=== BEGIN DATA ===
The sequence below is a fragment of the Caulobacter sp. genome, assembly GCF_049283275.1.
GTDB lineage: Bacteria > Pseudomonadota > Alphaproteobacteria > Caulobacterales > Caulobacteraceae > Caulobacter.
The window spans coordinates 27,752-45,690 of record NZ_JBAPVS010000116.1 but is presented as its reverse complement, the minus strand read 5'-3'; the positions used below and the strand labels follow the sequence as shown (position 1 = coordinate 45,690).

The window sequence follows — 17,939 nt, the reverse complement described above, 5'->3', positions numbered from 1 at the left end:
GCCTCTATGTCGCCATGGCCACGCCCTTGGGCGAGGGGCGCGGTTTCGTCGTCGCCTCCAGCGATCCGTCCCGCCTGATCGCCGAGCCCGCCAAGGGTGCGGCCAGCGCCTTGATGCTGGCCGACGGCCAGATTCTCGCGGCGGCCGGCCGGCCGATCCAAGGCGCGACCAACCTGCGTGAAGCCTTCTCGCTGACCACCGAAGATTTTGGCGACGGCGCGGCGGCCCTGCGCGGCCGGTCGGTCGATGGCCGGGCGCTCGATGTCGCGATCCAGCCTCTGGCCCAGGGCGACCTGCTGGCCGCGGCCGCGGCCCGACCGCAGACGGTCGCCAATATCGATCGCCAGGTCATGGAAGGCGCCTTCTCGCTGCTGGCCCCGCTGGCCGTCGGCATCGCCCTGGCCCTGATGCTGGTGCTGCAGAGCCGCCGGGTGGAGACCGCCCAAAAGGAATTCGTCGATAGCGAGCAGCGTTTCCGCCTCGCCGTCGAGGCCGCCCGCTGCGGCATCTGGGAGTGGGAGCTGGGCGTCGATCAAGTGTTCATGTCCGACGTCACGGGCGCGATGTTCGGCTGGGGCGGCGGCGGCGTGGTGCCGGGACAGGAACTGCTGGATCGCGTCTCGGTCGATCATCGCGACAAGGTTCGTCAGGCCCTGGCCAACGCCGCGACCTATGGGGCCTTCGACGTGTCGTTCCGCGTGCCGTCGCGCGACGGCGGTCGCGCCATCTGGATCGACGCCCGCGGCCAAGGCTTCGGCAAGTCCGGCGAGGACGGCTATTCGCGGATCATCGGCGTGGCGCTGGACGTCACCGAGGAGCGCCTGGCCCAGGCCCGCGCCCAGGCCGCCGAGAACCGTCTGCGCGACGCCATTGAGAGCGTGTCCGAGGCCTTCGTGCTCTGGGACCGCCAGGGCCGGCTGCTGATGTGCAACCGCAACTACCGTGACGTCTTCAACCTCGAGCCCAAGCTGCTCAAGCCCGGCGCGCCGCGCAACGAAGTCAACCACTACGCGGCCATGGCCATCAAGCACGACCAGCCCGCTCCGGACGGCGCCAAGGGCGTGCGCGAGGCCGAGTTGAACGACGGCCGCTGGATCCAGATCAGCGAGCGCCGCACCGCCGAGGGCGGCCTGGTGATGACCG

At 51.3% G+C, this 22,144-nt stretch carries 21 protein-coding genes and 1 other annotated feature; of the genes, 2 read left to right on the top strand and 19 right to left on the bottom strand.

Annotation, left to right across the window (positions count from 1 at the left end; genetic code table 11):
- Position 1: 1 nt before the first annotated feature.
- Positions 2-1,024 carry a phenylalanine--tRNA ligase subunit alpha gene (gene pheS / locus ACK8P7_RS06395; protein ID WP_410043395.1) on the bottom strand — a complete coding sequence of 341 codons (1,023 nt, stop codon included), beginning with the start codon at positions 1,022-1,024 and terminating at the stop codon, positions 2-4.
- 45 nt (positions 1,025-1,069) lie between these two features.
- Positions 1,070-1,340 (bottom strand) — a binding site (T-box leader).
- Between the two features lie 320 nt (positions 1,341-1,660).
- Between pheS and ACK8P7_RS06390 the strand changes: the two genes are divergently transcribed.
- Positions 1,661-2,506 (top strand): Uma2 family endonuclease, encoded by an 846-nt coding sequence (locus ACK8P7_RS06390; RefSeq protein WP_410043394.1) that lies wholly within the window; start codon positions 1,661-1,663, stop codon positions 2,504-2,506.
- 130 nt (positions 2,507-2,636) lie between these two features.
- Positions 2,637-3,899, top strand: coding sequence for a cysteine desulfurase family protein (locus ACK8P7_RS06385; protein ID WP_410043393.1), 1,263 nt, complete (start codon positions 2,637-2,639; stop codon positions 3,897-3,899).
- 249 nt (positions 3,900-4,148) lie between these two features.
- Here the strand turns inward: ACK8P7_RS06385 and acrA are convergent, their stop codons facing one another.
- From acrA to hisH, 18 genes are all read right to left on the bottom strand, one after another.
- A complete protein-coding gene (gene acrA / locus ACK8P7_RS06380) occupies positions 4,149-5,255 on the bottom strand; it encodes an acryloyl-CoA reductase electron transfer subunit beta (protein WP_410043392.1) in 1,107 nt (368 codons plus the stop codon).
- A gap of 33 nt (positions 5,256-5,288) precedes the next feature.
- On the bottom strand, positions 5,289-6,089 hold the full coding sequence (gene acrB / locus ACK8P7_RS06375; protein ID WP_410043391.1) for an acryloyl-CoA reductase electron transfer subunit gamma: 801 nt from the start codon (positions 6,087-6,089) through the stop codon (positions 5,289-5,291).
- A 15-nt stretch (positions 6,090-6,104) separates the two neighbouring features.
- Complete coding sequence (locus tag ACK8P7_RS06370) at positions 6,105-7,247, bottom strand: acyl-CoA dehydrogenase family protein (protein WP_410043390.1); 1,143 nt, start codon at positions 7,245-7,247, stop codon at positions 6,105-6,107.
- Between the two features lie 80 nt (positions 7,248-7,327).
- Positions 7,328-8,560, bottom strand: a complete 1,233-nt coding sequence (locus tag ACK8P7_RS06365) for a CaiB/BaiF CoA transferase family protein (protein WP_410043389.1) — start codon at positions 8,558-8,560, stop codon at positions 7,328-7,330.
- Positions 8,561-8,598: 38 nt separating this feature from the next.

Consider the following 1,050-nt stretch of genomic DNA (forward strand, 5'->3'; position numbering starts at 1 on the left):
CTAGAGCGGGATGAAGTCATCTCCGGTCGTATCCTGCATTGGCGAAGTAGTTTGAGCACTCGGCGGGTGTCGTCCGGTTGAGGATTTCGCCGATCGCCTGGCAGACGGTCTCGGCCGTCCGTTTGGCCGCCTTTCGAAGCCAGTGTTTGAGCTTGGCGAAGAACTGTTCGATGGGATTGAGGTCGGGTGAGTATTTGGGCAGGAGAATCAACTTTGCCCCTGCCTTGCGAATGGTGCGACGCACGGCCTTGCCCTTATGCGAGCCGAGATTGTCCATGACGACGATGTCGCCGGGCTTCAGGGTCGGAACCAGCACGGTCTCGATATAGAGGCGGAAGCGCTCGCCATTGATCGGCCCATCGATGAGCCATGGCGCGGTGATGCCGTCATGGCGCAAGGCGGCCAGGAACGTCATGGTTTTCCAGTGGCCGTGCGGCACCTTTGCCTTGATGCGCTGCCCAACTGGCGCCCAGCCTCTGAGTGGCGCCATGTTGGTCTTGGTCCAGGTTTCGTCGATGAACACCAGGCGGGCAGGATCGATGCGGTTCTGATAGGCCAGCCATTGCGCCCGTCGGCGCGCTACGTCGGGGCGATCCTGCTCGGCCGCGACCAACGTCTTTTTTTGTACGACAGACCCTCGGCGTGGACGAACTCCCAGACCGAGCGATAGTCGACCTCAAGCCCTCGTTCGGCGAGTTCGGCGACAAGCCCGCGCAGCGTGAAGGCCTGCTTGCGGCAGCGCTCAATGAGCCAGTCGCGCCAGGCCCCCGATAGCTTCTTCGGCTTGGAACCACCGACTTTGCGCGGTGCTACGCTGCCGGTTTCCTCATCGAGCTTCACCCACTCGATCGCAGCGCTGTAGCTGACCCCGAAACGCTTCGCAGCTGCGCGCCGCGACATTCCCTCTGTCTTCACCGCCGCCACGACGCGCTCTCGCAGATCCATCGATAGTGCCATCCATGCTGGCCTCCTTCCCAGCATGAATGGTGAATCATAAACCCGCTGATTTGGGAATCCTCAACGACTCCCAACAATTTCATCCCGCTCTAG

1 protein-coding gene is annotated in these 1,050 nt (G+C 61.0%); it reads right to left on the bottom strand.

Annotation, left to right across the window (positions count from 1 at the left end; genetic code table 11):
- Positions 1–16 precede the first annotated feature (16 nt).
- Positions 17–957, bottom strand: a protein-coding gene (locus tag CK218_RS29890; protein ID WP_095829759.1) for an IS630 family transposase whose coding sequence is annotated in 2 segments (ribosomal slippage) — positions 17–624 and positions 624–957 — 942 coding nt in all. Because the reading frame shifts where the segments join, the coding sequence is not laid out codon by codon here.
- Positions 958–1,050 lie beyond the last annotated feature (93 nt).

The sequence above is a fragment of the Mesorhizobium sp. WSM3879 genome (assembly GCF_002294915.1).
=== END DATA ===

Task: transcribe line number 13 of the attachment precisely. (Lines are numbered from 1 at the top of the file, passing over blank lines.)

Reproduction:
- Between pheS and ACK8P7_RS06390 the strand changes: the two genes are divergently transcribed.